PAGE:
Health: You're A Human Pincushion & Other Items Of Import
Tue 4 Aug 09
I've been sitting at this keyboard for a while now, wondering just how to start this blog entry. I've actually edited it 5 or 6 times, because it's not easy to write about something as important as one's health. I'm not here to tell you exactly what to do for your specific destinations, but rather to offer up guidelines to help you help yourself as you explore your chosen corners of the world. So, with that, here goes...
The First And Only Lesson To Learn
Okay, that's an exaggeration as there will be mondo (like big and huge and gigantic) lessons you will learn as you plan your travels--many of them useful, to boot. But, reading through the forums daily, I am constantly reminded of the number of soon-to-be travelers who struggle with the decision between protecting their own health and purchasing that new sleeping bag or pair of hiking boots. No, you may not need all the vaccinations and/or medications recommended for your specific destination(s), but there's a lesson to be learned here: You are NOT immortal, either. (If someone reading this is truly immortal, please contact me because I would love to meet you in person.) As if that weren't blunt enough--your health is the most precious thing you own--protect it. (Here endeth my lecture on lessons.)
The Human Pincushion Effect
Yup - we're going to discuss vaccinations. Regardless of your travel plans--whether they revolve around visiting the most metropolitan areas of Europe or the farthest reaches of Africa or South America--some inoculations are not a bad thing. No matter where your travels take you, Tetanus, Hepatitis A and Hepatitis B should be at the top of your vaccination list. Whereas Rabies, Typhoid Fever, Yellow Fever, Cholera, etc. will all depend on your travel choices and the requirements of those countries. (If you choose to read to the end of this blog, you will find links to important sites and articles regarding vaccinations. Hey, it's a good reason to keep reading...)
In some countries these vaccinations can be obtained for free or a small fee, depending on the health-care system. (I'm sorry I can't provide more info on this as I live in the US and nothing is free when it comes to health care. But, I digress.)
Other Items Of Import
I'm going to start this one by addressing Malaria, because it's always a "big ticket" item in the forums. The areas of most concern are Asia, Africa and Central/South America. This one always comes down to your destinations, your own comfort level, your ability to remember to use the insect repellant regularly (no disrespect intended but I never remember to use it), and what advice you accept from other travelers.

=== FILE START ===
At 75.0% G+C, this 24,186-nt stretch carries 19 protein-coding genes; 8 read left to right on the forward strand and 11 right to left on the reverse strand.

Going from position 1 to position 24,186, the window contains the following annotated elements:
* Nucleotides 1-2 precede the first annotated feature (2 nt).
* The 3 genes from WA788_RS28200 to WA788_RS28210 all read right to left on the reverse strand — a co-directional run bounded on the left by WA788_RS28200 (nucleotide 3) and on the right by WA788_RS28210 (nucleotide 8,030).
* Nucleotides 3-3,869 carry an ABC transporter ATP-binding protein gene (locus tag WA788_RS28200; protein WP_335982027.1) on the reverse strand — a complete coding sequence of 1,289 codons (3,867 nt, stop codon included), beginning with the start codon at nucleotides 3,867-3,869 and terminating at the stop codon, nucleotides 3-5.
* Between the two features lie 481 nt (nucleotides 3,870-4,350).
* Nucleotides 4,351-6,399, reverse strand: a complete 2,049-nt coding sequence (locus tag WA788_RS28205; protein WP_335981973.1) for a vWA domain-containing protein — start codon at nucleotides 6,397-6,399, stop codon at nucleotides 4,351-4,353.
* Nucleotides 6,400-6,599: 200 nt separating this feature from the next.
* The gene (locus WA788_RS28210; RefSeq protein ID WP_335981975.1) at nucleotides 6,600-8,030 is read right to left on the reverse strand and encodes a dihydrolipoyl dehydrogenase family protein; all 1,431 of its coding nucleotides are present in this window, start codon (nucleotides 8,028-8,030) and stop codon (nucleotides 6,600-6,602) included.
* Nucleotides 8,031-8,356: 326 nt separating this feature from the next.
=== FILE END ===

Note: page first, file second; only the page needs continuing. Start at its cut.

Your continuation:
The most effective way to guard against malaria is to have a good idea of the areas you plan to visit in relation to the country itself. Basically, ask yourself "will I be east of this area or west of that, etc.", so you can look at the maps (connected with the links below) to see if you will be at risk. As always, if unsure, check the Travel Guide and/or post in the appropriate forum for that region.
Rabies is the second "big ticket" item. (I love this one because I've had my share of (pre-exposure) rabies inoculations! They aren't as bad as they used to be--really.) This is one of the gray areas for most travelers. Do you need them? Probably not, if you are the average backpacker/traveler. (Don't mean to classify things, but stick with me for a few minutes.) Though rabies is a threat around the world, those most at risk either: 1) work in the veterinary field, 2) work on farms, 3) travel mainly in rural areas, 4) can't stop petting stray dogs, skunks, monkeys, and/or other wild animals. Again, rabies vaccinations fall under the "comfort level" heading and your itinerary. When it comes to this disease, only you can decide if your travel plans put you at risk.
There are many other issues that could be addressed in this particular blog. But, since there will be a "table of contents" for you to peruse at your leisure, I will end here and add more information as time goes. Until then, if you have questions/doubts, please check some of the following links:
TP Travel Guide - Travel Health
CDC (Centers for Disease Control & Prevention - US)
WHO (World Health Organization)
NHS (National Health Service - UK)
Global Health (U.S. Department of Health & Human Services)
AIHW (Australian Institute of Health & Welfare)
Until next time... happy travels!!!!!!!!
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